The title sums up the intended audience: musical theatre lovers unite onstage and in the auditorium in this tongue-in-cheek representation of the realities of following this career path, and how it can fall short of the romanticised expectations of bright-eyed drama school graduates. Fresh from the Edinburgh Fringe Festival earlier this month, this musical about musicals does not disappoint.


The show begins, and we are greeted with staples any musical actor knows: a pianist; a costume rail and a hat stand littered with glitz and glamour; and four very talented leads, singing about how ‘you’ll love the opening number’ in harmonies that are music to our ears.


What ensues almost seems closer to a concert than a musical itself: storytelling through song at its wittiest by Alexander S. Bermange. Well-crafted lyrics lend themselves to comic timing very well-executed by the principals - Rhidian Marc stood out particularly in this respect with an excellent performance. Meanwhile, Matthew Parker’s direction and choreography encompass the tropes of musical theatre with which this audience is all-too-familiar: from jazz hands to Fosse-style movement to top hats and canes; from melodramatic gestures to seated song delivery to mid-show costume changes.


The characters themselves are not developed as such - rather playing multiple roles, just as a real actor would do. The musical theatre clichés themselves are echoed by songs written about the struggles of aspects of the industry itself - although not particularly memorable tunes, the words are relatable to those who have experienced these struggles and understandable for those who have not. We are presented with issues including failed auditions; pianists changing the key; performing while ill; being an unglorified understudy; kissing other actors onstage; divas and drama queens; and, of course, secretly loving musicals but not wanting to damage one’s reputation by admitting it.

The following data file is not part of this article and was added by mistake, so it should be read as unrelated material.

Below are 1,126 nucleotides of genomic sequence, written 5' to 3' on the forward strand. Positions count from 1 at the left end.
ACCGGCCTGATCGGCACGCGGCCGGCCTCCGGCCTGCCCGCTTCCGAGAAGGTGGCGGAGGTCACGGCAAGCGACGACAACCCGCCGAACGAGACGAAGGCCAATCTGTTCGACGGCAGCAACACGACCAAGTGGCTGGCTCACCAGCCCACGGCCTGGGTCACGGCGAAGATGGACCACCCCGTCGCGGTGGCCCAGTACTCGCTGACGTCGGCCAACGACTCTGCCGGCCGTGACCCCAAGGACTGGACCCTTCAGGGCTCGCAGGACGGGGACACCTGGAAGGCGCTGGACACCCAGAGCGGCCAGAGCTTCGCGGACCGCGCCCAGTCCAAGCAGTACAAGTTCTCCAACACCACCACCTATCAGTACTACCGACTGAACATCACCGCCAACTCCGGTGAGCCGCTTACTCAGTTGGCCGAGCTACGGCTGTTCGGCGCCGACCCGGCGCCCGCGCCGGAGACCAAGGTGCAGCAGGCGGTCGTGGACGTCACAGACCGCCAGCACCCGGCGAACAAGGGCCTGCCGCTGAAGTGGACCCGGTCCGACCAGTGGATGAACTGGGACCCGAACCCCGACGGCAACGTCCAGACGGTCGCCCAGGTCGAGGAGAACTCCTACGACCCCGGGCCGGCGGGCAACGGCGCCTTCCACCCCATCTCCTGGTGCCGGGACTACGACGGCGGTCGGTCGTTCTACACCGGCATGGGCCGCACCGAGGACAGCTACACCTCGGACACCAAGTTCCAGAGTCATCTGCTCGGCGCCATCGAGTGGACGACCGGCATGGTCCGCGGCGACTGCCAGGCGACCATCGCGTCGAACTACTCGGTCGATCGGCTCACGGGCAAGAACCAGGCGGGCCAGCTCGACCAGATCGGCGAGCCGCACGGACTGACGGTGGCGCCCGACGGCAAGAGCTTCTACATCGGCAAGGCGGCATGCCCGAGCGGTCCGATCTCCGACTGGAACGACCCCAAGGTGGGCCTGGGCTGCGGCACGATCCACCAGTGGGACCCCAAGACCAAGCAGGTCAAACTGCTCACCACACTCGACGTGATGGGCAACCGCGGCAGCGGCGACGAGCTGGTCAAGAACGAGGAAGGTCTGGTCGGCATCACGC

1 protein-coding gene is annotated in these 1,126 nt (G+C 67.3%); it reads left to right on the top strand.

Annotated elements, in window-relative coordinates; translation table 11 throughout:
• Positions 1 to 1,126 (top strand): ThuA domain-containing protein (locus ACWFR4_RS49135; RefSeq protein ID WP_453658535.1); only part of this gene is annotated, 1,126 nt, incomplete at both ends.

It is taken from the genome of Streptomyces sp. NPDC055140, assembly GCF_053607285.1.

All of the topics above make an appearance in a sometimes excessively light-hearted and comical way, but then again, this is in the spirit of a show which itself is a mockery of people’s hopeless love for a line of work presenting all sorts of challenges. It is evident how much the actors themselves enjoy performing in a show so close to their reality, becoming an audience for each other in their individual numbers and laughing along at one another’s solos.


That said, the performance is certainly not relatable to all. If the jazzy marketing was not enough to put those indifferent about musicals off, audience members could find themselves somewhat alienated by the constant references to shows and actors, ranging from Oklahoma! to the Book of Mormon and from Elaine Paige to Idina Menzel. One part of the show involves the actors performing dressed as characters from Wicked, Les Misérables, Hamilton and Phantom of the Opera - hilarious to those in on the joke but perhaps lost on those who are not.


A metadramatic production designed to highlight clichés is created for a cliché audience, though, and judging from the steady eruptions of laughter throughout the show, it was enjoyed by all.


Dripping in showbiz, I Wish My Life Were Like a Musical is certainly one for those with a passion for the West End. With a cast brimming with incredible acting and vocal ability, those looking for a fun and ironic observation of the musical theatre world are sure to enjoy this show. Exposing the pitfalls of working in this industry while performing with a huge smile captures exactly what this show meant to be: a love letter to musical theatre and all its trials.


I Wish My Life Were Like a Musical runs at Wilton Music Hall from 29th August to 9th September 2023.


Review: Lucy Dyer     Photo: Rod Penn